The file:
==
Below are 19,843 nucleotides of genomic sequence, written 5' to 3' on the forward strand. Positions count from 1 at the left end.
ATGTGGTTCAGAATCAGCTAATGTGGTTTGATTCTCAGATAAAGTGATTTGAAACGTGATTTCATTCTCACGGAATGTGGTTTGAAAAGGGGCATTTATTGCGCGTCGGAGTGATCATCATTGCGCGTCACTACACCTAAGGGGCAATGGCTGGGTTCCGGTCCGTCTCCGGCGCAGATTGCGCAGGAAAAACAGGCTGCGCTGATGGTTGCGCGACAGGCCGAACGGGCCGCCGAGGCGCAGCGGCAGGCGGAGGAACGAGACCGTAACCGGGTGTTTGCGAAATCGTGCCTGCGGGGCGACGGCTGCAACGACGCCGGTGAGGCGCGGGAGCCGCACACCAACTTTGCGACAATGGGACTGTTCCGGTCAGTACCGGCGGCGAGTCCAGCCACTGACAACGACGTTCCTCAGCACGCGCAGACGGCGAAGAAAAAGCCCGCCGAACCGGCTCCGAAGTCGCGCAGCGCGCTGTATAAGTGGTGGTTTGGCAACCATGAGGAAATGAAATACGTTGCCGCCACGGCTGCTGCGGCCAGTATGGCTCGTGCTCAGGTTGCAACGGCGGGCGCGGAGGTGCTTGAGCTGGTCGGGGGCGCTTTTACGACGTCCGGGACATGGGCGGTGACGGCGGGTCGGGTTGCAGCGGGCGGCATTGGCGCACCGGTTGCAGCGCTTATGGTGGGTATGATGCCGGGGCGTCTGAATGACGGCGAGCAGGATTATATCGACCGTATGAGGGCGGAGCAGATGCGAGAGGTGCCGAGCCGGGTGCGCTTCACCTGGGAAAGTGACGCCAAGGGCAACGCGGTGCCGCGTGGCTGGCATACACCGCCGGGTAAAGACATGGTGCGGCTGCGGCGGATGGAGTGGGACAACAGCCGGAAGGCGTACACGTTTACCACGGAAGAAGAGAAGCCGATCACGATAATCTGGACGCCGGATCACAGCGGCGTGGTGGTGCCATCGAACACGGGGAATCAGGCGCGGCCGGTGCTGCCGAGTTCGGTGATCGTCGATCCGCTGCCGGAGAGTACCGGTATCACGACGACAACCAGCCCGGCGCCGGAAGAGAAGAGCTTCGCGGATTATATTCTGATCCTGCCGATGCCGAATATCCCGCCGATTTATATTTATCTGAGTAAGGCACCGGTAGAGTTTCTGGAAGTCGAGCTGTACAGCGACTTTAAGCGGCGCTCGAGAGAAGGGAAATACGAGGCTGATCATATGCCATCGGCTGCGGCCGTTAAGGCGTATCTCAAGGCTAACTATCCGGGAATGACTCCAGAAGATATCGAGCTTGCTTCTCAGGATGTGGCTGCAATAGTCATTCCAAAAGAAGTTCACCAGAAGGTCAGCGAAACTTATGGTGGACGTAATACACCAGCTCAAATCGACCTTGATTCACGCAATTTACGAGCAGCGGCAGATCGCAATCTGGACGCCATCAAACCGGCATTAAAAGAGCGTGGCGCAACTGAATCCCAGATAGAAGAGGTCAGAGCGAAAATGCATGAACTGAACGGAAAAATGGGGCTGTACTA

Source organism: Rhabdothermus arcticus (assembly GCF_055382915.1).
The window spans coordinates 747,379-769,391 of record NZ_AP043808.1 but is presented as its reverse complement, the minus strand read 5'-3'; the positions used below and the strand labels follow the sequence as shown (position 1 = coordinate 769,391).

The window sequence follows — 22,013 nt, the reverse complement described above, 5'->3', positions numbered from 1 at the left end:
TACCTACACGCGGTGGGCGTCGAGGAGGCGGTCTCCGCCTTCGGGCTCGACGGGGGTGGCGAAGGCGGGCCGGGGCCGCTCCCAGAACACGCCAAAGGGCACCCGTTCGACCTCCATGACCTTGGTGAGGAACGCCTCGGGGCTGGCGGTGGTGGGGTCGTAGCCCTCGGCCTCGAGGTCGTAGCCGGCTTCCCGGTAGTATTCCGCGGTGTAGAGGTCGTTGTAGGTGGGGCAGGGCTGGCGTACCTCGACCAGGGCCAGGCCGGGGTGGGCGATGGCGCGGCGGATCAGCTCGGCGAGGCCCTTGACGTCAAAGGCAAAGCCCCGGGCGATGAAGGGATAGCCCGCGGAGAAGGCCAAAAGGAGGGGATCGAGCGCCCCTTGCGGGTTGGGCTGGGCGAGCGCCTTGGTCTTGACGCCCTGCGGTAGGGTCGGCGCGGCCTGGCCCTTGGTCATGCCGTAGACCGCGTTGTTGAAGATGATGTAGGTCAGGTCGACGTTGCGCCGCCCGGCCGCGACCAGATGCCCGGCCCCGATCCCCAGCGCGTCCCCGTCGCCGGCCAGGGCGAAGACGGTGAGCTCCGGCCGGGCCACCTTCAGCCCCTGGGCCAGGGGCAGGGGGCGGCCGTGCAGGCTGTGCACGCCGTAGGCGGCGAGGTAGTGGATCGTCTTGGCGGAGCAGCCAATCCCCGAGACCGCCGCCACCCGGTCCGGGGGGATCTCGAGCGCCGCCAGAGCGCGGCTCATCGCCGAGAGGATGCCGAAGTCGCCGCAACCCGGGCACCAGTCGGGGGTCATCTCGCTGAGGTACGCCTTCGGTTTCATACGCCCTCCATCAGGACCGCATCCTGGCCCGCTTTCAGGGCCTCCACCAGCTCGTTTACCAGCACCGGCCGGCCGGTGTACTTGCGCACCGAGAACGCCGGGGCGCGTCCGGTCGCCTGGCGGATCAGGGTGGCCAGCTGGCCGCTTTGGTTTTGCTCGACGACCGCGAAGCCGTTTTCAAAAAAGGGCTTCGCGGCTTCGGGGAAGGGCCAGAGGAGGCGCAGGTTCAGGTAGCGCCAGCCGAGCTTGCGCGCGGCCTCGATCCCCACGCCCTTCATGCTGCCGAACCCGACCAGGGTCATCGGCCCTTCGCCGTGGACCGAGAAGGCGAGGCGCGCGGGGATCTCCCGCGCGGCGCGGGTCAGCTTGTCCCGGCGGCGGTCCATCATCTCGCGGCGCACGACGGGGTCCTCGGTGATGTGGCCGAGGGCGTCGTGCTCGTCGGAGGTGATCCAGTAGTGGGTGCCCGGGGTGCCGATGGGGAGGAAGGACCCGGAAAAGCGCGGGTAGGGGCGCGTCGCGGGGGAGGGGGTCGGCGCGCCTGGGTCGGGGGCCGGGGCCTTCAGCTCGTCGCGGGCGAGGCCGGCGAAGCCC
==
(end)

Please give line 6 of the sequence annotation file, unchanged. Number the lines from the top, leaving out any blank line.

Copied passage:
TACCTACACGCGGTGGGCGTCGAGGAGGCGGTCTCCGCCTTCGGGCTCGACGGGGGTGGCGAAGGCGGGCCGGGGCCGCTCCCAGAACACGCCAAAGGGCACCCGTTCGACCTCCATGACCTTGGTGAGGAACGCCTCGGGGCTGGCGGTGGTGGGGTCGTAGCCCTCGGCCTCGAGGTCGTAGCCGGCTTCCCGGTAGTATTCCGCGGTGTAGAGGTCGTTGTAGGTGGGGCAGGGCTGGCGTACCTCGACCAGGGCCAGGCCGGGGTGGGCGATGGCGCGGCGGATCAGCTCGGCGAGGCCCTTGACGTCAAAGGCAAAGCCCCGGGCGATGAAGGGATAGCCCGCGGAGAAGGCCAAAAGGAGGGGATCGAGCGCCCCTTGCGGGTTGGGCTGGGCGAGCGCCTTGGTCTTGACGCCCTGCGGTAGGGTCGGCGCGGCCTGGCCCTTGGTCATGCCGTAGACCGCGTTGTTGAAGATGATGTAGGTCAGGTCGACGTTGCGCCGCCCGGCCGCGACCAGATGCCCGGCCCCGATCCCCAGCGCGTCCCCGTCGCCGGCCAGGGCGAAGACGGTGAGCTCCGGCCGGGCCACCTTCAGCCCCTGGGCCAGGGGCAGGGGGCGGCCGTGCAGGCTGTGCACGCCGTAGGCGGCGAGGTAGTGGATCGTCTTGGCGGAGCAGCCAATCCCCGAGACCGCCGCCACCCGGTCCGGGGGGATCTCGAGCGCCGCCAGAGCGCGGCTCATCGCCGAGAGGATGCCGAAGTCGCCGCAACCCGGGCACCAGTCGGGGGTCATCTCGCTGAGGTACGCCTTCGGTTTCATACGCCCTCCATCAGGACCGCATCCTGGCCCGCTTTCAGGGCCTCCACCAGCTCGTTTACCAGCACCGGCCGGCCGGTGTACTTGCGCACCGAGAACGCCGGGGCGCGTCCGGTCGCCTGGCGGATCAGGGTGGCCAGCTGGCCGCTTTGGTTTTGCTCGACGACCGCGAAGCCGTTTTCAAAAAAGGGCTTCGCGGCTTCGGGGAAGGGCCAGAGGAGGCGCAGGTTCAGGTAGCGCCAGCCGAGCTTGCGCGCGGCCTCGATCCCCACGCCCTTCATGCTGCCGAACCCGACCAGGGTCATCGGCCCTTCGCCGTGGACCGAGAAGGCGAGGCGCGCGGGGATCTCCCGCGCGGCGCGGGTCAGCTTGTCCCGGCGGCGGTCCATCATCTCGCGGCGCACGACGGGGTCCTCGGTGATGTGGCCGAGGGCGTCGTGCTCGTCGGAGGTGATCCAGTAGTGGGTGCCCGGGGTGCCGATGGGGAGGAAGGACCCGGAAAAGCGCGGGTAGGGGCGCGTCGCGGGGGAGGGGGTCGGCGCGCCTGGGTCGGGGGCCGGGGCCTTCAGCTCGTCGCGGGCGAGGCCGGCGAAGCCC